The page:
Pet overpopulation continues to be an overwhelming concern across the United States. According to data from the American Society for the Prevention of Cruelty to Animals (ASPCA), approximately three to four million enter animal shelters each year. Of these, nearly 75% are euthanized.
Bearing the brunt of the increasing feline overpopulation, most human societies and animal shelters advocate for early cat spay and neuter. For decades, the recommended age for cat spay was after the female had a litter. Progressively, it changed to after the first heat cycle, and eventually, the vet services settled on six months or older.
Early cat spays and neuter procedures are now common. The ASPCA considering the period between eight weeks and five months old as safe to carry out the surgical intervention. As with any pet health issue, you may need to consult your local vet clinic to determine the best time for your feline friend.
Misconceptions regarding early neutering or spaying among the population held back most parents from taking their felines to the local veterinarian for the procedures. Twenty years or so of research by shelters dismissed some of the myths. It was found that cats neutered or spayed as early as six to twelve weeks had the same metabolic rate, type of growth, urethra diameter at adulthood, and behavioral patterns. Here are three reasons why you should consider early cat spay or neuter.
A survey by IPSOS Marketing for PetSmart Charities found that two-thirds of participants were unaware that pet overpopulation is a problem. With 1.5 to 2 million animals euthanized each year, US shelters are advocating for better control. In most shelters, the euthanasia rate is higher for cats than dogs. Pet owners that delay the process to the traditional six to eight months play a game of Russian roulette as unintended pregnancies can occur from as early as four months of age.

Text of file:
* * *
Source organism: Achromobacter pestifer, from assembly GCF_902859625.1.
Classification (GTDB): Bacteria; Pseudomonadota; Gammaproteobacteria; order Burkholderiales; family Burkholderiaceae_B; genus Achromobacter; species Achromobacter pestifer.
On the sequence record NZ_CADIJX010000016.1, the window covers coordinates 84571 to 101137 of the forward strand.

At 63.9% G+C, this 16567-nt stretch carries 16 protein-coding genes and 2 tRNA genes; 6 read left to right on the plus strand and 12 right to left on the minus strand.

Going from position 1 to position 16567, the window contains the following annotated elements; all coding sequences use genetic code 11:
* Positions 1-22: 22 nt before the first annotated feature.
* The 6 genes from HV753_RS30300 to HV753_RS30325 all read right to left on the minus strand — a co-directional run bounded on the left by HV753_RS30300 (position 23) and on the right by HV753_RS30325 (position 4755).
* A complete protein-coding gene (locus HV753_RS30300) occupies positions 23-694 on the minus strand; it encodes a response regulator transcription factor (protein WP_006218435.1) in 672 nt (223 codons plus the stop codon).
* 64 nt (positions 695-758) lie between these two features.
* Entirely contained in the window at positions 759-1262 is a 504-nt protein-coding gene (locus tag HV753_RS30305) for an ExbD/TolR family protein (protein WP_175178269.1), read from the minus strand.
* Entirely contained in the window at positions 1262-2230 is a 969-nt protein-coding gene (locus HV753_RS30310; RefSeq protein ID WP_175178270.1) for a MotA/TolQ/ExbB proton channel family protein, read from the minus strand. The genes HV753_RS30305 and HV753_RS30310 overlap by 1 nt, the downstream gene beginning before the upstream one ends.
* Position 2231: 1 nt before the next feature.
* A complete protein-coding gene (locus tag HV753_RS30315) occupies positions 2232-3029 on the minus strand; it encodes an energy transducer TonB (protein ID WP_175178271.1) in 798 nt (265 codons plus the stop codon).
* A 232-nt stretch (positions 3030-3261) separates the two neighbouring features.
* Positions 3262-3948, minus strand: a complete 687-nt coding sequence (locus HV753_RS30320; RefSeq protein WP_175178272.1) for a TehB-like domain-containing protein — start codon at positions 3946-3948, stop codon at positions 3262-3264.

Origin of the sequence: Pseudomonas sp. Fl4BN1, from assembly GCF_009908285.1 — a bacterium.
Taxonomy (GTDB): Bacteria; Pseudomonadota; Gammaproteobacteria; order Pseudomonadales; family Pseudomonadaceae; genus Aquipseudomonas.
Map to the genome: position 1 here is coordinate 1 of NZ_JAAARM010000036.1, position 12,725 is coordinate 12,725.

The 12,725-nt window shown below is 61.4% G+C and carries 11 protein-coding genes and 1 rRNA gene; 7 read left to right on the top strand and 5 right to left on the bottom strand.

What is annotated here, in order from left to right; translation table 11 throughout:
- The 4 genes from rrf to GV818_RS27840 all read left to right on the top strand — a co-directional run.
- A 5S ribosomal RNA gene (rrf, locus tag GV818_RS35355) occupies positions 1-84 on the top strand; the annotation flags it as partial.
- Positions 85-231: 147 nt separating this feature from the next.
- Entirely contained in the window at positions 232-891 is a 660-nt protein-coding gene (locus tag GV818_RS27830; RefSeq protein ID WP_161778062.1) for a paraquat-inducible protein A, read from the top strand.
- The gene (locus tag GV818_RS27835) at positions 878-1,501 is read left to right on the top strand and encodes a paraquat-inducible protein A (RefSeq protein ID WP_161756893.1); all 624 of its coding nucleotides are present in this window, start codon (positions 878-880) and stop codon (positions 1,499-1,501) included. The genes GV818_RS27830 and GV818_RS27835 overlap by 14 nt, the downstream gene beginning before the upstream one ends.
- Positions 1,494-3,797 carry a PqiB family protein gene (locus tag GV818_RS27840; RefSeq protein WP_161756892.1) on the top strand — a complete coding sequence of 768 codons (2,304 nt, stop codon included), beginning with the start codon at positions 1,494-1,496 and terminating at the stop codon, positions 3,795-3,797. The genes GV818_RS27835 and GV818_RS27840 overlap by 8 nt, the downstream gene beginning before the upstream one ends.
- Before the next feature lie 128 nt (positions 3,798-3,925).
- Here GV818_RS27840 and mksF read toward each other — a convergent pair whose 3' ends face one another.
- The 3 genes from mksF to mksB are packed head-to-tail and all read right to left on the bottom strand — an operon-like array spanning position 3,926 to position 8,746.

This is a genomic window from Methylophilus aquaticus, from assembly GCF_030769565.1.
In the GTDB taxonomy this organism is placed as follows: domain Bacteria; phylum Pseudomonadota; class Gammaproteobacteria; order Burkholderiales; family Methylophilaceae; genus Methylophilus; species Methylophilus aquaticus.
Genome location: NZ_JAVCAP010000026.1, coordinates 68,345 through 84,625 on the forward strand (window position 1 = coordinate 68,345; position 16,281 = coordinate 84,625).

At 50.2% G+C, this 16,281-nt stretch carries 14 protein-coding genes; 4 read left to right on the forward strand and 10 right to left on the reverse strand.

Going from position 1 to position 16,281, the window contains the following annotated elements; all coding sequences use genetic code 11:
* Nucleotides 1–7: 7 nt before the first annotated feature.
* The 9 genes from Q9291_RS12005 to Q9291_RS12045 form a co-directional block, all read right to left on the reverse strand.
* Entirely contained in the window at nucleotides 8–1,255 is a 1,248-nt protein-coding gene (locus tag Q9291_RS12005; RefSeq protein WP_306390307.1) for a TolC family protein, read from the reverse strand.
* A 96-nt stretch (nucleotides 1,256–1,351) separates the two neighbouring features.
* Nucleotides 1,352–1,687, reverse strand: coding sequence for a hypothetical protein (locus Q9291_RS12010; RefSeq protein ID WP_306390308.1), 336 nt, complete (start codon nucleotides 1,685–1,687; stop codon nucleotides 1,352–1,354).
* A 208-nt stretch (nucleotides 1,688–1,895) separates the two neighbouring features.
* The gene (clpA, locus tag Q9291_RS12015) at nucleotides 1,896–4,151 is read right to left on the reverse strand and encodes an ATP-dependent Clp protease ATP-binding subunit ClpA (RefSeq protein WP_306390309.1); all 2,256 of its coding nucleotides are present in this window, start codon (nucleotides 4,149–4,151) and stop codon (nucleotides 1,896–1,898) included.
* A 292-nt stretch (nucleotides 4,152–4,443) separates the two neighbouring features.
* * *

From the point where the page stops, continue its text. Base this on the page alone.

Vet clinics often perform a risk-benefit analysis before performing any surgical procedure on animals brought in. Epidemiological studies done between 1981 and 2005 show a lower incidence of mammary neoplasia among cats spayed before their first heat cycle. Mammary neoplasia is the third most common cancer in cats, with 96% of the tumors being malignant. Early cat spay or neuter eliminates diseases related to the uterus, ovaries, and testes. Another study published by the Vet Med Association showed that cats that underwent early neutering or spaying had decreased asthma, gingivitis, and hyperactivity.
Early age sterilization is surgically and medically safe. Veterinarians report much quicker surgeries and less trauma for kittens. There is better abdominal visualization as the vet doesn’t have to cut through extra layers of fat. The closure is a relatively simpler process with one stitch through the one-centimeter incision. Kittens have also been shown to shed the anesthesia faster than adult cats.
The evidence is pretty clear that early cat spay and neuter may be beneficial than waiting until your feline hits six months old. To determine if your cat is an ideal candidate for the surgical procedure, reach out to Brandywine Valley SPCA.
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